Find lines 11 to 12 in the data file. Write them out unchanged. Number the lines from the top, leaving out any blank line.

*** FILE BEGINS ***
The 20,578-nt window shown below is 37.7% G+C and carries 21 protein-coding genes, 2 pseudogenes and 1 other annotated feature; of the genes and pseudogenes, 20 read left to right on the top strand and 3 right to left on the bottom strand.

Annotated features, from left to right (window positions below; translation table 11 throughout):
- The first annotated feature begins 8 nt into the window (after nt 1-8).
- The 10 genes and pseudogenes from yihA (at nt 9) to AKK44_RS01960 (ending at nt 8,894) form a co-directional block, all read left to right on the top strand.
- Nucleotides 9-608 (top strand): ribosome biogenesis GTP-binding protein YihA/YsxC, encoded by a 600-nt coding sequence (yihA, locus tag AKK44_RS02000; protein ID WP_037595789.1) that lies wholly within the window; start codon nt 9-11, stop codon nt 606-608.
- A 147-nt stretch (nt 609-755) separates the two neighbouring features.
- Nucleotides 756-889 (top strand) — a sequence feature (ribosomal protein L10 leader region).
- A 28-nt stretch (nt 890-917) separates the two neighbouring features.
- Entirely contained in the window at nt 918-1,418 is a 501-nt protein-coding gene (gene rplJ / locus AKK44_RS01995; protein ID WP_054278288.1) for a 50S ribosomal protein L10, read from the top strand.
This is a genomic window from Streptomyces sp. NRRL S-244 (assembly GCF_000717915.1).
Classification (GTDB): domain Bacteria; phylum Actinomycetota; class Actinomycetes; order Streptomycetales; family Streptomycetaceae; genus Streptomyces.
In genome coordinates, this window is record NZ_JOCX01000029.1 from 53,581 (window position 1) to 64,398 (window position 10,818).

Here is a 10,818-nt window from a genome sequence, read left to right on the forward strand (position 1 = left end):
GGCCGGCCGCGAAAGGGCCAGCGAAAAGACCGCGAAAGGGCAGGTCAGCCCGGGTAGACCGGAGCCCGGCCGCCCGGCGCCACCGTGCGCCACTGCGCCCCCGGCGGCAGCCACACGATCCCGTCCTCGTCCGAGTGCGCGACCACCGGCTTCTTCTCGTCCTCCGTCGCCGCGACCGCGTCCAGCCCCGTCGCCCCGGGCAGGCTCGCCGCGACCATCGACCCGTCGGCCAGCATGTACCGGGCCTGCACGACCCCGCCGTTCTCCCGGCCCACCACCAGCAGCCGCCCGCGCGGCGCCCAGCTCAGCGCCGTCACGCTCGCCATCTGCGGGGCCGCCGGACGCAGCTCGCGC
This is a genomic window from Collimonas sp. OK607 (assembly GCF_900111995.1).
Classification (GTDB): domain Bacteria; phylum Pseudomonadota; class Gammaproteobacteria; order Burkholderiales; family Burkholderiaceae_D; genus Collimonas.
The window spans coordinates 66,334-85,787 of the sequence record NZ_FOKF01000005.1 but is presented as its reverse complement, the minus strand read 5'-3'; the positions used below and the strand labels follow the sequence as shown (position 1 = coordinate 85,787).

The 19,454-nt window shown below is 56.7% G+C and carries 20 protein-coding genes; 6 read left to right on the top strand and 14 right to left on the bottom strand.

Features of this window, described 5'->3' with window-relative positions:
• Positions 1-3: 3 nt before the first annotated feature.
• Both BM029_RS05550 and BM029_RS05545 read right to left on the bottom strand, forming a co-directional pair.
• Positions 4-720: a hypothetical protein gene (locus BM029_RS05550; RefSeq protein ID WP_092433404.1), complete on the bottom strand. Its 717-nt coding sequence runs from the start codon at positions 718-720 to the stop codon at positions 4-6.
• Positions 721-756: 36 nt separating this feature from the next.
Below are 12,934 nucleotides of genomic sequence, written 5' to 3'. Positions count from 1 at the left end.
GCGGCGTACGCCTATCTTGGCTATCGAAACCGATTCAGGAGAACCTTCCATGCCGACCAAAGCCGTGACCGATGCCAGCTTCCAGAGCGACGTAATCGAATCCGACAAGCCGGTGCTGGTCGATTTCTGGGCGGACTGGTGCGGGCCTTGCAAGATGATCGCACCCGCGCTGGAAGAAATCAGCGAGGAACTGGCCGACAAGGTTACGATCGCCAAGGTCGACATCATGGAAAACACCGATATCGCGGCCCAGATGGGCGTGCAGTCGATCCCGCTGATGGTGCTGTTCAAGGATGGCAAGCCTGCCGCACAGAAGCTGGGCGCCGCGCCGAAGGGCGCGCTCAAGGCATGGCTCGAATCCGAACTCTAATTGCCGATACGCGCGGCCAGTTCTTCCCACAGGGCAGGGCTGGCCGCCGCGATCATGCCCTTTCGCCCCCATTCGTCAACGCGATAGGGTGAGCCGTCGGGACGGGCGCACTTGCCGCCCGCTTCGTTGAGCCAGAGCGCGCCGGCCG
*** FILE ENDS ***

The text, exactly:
Classification (GTDB): domain Bacteria; phylum Actinomycetota; class Actinomycetes; order Streptomycetales; family Streptomycetaceae; genus Streptomyces.
In genome coordinates, this window is record NZ_JOCX01000029.1 from 53,581 (window position 1) to 64,398 (window position 10,818).